Becoming a Church of Intercultural Transformation is
embracing the fullness of God’s image in every person and community
and intentionally and decisively making room for all of God’s people, by
disrupting the status quo, working to end racism, and working to eliminate
oppressive systems of power and privilege. 

(Glossary of Terms)


A Church of Intercultural Transformation fairly represents the whole people of God, where confession, repentance, forgiveness, restitution, reconciliation, and redemption are made possible by following Christ’s path of self-emptying and sacrificial love for people of all races, cultures, and ethnic backgrounds, all of whom are created in God’s image. (cf. Phil 2:6-8 and Gen. 1:27).


A Church of Intercultural Transformation gathers in prayer, worship, and mission and commits itself to practices of mutual recognition and understanding of difference through intentional self-examination, relationship building, and equitable access to power.


Becoming a Church of Intercultural Transformation is gathering with people of different racial, ethnic and cultural identities, interacting with one another, learning and growing together, building relationships and becoming transformed and shaped from each other’s experiences.


In the Church of Intercultural Transformation, no one is left unchanged. Some examine their own cultures more deeply; some are changed through their interaction with others; many learn more about what it means to be in intercultural community together.


A Church of Intercultural Transformation addresses racial and cultural power imbalances, and people are able to learn from each other through the power of the Holy Spirit, leading toward the transformation of all people.


The commitment to become A Church of Intercultural Transformation is expressed when the church begins to live its faith by:

  • Celebrating and using God’s gifts of theological and liturgical richness that arise from all of God’s people’s racial, cultural and linguistic diversity;

  • Intentionally seeking ways to engage the genuine racial, cultural and linguistic diversity of all members of the church in all church structures, councils, agencies, and organizations;

  • Supporting the development and distribution of multilingual resources in the languages of members of the church;

  • Engaging in effective prophetic advocacy and public policy development on the issues of race, class, gender and sexual identity and expression, economic and environmental justice;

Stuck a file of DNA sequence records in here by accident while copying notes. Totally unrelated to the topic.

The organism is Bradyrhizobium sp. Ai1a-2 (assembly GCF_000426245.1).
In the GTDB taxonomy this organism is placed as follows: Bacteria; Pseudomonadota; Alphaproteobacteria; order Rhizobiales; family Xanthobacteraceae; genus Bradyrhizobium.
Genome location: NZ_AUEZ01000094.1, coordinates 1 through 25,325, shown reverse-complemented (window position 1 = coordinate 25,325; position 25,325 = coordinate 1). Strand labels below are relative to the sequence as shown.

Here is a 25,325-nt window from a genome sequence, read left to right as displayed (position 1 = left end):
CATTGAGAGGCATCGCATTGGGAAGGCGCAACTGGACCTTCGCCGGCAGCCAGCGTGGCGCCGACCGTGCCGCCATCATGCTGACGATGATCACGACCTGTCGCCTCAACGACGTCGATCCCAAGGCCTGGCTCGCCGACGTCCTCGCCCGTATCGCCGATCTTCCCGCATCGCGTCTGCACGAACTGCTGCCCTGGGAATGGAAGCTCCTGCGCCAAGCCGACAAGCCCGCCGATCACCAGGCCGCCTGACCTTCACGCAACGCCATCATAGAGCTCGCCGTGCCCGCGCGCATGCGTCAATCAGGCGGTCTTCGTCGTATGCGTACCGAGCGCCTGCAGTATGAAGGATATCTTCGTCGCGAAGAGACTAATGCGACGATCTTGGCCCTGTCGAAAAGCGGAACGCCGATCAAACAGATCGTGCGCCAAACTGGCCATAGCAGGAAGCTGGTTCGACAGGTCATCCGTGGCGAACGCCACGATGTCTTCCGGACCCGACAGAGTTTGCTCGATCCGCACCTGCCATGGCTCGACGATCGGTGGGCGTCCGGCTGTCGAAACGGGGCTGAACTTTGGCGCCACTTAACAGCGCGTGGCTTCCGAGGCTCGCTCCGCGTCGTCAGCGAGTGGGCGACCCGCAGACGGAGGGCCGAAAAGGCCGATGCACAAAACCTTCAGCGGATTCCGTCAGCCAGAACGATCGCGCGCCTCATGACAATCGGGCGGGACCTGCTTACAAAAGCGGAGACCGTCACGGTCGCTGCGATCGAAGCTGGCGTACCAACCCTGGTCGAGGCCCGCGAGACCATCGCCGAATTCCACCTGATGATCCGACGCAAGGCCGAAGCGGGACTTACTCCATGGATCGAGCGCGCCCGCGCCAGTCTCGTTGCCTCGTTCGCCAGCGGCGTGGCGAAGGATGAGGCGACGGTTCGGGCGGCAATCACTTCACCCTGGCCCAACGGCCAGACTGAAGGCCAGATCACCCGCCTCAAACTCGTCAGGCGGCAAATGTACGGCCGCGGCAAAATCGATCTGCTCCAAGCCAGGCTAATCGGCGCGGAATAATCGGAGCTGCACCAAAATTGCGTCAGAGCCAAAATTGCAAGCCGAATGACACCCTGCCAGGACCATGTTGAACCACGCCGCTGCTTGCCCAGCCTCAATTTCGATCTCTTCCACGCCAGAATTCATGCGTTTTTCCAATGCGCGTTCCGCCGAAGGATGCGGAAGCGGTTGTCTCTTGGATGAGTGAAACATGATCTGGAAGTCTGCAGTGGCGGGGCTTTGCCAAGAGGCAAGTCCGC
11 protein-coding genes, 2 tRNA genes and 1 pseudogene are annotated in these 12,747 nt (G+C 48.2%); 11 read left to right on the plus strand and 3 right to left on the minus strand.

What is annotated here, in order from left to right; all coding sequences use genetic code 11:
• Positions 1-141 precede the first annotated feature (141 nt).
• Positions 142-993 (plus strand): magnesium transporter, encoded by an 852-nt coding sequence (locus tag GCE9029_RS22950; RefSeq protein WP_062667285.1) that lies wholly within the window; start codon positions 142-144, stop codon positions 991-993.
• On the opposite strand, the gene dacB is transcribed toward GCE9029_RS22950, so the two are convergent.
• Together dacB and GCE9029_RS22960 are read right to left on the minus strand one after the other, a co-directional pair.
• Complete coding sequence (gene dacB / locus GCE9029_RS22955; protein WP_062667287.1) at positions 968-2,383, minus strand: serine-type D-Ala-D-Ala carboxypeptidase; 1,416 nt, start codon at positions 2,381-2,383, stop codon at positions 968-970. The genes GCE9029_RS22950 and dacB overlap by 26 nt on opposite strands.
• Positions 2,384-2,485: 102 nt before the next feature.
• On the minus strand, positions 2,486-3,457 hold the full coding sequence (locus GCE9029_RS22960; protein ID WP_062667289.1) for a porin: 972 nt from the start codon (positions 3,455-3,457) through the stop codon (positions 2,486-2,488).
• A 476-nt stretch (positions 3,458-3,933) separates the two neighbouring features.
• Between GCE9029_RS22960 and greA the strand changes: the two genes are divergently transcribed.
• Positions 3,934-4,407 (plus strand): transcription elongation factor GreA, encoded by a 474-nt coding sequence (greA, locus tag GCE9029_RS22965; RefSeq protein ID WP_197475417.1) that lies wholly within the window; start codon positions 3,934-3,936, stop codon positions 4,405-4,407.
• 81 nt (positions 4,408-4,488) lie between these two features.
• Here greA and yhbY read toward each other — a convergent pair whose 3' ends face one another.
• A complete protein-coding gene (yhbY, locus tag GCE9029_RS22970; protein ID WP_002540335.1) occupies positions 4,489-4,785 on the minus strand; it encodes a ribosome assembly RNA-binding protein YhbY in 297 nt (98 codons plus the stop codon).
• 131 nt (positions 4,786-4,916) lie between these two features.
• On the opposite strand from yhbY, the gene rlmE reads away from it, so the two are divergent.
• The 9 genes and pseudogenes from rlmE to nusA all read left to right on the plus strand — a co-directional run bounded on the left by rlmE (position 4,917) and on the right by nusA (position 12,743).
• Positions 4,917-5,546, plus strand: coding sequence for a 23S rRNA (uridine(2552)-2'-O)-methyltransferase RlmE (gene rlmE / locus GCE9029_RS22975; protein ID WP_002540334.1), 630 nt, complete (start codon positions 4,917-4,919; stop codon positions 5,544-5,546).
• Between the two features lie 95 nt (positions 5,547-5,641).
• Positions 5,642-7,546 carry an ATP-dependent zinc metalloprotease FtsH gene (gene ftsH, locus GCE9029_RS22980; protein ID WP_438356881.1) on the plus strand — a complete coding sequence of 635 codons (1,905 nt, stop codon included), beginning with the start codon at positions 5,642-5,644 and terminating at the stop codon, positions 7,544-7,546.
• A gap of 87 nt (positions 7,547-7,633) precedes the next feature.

• Expanding curriculum to educate about different racial and cultural heritages, histories and traditions in the church and society, as well as educating about racism, sexism, classism, power and privilege, cultural humility, and different ways of learning and practicing the Reformed faith;

  • Assuring that writers of church publications are of different racial, cultural, and linguistic backgrounds and that images used in denominational publications and promotions show Presbyterians of color as ministers, elders and leaders in the denomination, rather than relying on portrayals of people of color as objects or recipients of mission;

  • Encouraging ministers and leaders in the church to engage in white privilege recognition, cultural humility, and anti-racism training, and to participate in immersion experiences in other cultures and languages;

  • Including people of different races and cultures on Boards of Trustees, Finance and Property Committees, and in the planning and implementation of financial management and stewardship in the church, promoting faithful, equitable and just stewardship and sharing of financial and property resources by those in God’s intercultural community;

  • Incorporating an ethic of mutual accountability in relationships with one another at all levels of church governance by reporting to one another regularly on progress and areas of difficulty and obstacles to equity.




(Source: See One Body, Many Members, Uniting Church in Australia, https://assembly.uca.org.au/obmm)